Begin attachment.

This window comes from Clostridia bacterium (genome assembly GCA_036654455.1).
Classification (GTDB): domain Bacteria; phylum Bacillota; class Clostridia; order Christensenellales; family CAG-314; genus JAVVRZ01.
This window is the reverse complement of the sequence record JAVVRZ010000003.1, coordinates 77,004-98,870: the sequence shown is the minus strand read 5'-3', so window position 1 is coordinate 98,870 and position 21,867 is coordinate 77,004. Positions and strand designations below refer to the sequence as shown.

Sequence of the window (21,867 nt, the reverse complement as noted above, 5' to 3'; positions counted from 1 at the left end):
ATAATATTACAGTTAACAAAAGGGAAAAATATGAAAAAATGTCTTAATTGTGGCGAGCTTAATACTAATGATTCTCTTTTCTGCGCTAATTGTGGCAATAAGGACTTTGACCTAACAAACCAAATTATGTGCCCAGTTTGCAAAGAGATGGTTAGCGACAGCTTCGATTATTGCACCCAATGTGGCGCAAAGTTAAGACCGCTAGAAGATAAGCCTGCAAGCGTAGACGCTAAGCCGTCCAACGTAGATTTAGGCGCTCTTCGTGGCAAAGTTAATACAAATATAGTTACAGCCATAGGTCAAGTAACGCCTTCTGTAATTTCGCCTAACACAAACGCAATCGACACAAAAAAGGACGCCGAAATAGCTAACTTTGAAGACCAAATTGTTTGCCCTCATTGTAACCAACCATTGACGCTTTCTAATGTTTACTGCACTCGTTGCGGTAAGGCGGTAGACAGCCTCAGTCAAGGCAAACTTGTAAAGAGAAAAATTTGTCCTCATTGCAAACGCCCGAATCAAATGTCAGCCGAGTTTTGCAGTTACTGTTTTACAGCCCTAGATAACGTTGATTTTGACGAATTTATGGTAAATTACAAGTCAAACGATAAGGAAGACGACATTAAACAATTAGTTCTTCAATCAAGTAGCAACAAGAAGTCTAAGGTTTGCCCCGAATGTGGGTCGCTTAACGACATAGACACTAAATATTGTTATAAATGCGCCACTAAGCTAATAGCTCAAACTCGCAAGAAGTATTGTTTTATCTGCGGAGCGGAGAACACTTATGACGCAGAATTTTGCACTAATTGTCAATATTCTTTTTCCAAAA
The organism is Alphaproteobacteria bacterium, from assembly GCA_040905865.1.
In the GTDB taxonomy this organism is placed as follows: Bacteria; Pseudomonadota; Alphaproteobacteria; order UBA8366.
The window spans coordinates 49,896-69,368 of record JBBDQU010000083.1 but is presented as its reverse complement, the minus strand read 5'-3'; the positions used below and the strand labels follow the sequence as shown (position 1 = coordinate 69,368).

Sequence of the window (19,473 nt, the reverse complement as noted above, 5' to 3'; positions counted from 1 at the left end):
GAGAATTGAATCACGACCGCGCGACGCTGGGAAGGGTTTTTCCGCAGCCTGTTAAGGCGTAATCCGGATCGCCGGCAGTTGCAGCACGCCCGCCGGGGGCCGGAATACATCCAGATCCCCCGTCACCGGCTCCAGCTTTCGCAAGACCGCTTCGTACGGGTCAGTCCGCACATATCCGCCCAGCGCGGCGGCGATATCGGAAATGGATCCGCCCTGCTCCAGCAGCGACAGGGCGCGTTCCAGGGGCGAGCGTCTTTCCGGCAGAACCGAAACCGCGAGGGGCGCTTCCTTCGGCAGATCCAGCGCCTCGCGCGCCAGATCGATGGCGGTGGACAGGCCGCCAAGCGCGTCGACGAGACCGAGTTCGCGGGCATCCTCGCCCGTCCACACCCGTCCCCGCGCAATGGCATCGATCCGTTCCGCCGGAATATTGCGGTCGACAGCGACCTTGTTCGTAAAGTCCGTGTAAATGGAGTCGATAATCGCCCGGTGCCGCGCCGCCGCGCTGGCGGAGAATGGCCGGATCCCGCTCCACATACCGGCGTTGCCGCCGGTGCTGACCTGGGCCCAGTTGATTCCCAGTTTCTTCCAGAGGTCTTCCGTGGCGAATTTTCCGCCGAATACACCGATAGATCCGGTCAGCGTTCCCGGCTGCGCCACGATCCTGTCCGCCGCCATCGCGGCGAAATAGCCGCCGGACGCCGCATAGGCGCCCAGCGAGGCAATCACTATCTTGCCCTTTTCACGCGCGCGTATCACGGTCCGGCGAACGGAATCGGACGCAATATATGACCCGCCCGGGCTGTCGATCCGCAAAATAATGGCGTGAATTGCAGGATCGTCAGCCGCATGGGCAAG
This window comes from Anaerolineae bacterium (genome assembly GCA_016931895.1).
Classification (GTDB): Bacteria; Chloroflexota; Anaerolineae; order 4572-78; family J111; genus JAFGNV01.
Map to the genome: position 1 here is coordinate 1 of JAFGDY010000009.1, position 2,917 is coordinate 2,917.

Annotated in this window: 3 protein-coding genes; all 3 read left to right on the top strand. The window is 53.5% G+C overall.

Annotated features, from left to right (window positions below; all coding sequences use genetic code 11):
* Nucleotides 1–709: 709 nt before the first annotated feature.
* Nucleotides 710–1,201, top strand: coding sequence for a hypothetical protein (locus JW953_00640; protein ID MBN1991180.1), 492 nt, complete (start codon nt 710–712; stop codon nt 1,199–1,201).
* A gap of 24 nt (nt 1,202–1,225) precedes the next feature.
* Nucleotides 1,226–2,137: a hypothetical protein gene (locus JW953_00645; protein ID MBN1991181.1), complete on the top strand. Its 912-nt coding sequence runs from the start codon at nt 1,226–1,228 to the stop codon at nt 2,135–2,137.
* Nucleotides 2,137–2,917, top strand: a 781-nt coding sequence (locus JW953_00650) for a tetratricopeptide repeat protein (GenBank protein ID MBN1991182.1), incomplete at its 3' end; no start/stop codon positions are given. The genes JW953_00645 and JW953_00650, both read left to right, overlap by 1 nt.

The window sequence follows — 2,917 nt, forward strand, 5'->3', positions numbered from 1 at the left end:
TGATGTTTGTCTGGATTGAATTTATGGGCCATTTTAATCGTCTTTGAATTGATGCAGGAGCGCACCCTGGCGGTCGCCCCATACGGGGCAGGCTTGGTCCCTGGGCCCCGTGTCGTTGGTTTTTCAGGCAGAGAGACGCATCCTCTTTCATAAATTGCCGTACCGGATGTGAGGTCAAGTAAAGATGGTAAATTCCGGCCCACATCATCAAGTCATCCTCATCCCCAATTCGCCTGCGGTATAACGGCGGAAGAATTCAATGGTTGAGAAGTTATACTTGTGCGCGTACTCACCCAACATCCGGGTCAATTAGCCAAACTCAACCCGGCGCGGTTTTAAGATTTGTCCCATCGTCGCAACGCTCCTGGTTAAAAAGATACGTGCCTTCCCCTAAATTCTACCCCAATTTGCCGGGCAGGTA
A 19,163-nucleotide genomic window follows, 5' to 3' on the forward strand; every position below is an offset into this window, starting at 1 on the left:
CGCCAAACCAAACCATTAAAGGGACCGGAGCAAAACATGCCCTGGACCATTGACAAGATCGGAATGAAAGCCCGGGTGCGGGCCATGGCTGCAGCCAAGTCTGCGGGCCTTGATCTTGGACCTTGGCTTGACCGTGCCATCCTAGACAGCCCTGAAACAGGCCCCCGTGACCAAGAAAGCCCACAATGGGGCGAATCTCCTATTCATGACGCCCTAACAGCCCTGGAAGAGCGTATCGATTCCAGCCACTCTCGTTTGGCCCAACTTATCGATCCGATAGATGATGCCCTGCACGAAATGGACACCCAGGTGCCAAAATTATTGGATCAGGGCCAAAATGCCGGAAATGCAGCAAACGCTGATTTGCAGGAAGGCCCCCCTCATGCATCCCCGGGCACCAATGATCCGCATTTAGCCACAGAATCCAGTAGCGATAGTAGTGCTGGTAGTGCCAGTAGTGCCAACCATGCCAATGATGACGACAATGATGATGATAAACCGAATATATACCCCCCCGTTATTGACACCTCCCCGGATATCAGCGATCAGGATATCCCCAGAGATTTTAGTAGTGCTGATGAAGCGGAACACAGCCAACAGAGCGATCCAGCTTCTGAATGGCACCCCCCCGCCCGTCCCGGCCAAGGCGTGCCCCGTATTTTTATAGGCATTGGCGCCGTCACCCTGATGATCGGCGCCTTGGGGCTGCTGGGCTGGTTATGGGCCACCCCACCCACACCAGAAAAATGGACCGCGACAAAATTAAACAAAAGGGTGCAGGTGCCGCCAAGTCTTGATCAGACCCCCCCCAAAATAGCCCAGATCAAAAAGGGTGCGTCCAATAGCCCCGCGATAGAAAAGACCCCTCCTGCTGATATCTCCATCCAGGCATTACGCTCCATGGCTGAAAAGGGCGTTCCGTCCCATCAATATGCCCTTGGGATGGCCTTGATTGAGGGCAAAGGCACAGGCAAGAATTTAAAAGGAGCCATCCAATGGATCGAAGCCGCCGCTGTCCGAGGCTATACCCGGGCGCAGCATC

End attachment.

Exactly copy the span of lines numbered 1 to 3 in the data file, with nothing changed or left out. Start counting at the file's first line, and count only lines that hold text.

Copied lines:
This window comes from Clostridia bacterium (genome assembly GCA_036654455.1).
Classification (GTDB): domain Bacteria; phylum Bacillota; class Clostridia; order Christensenellales; family CAG-314; genus JAVVRZ01.
This window is the reverse complement of the sequence record JAVVRZ010000003.1, coordinates 77,004-98,870: the sequence shown is the minus strand read 5'-3', so window position 1 is coordinate 98,870 and position 21,867 is coordinate 77,004. Positions and strand designations below refer to the sequence as shown.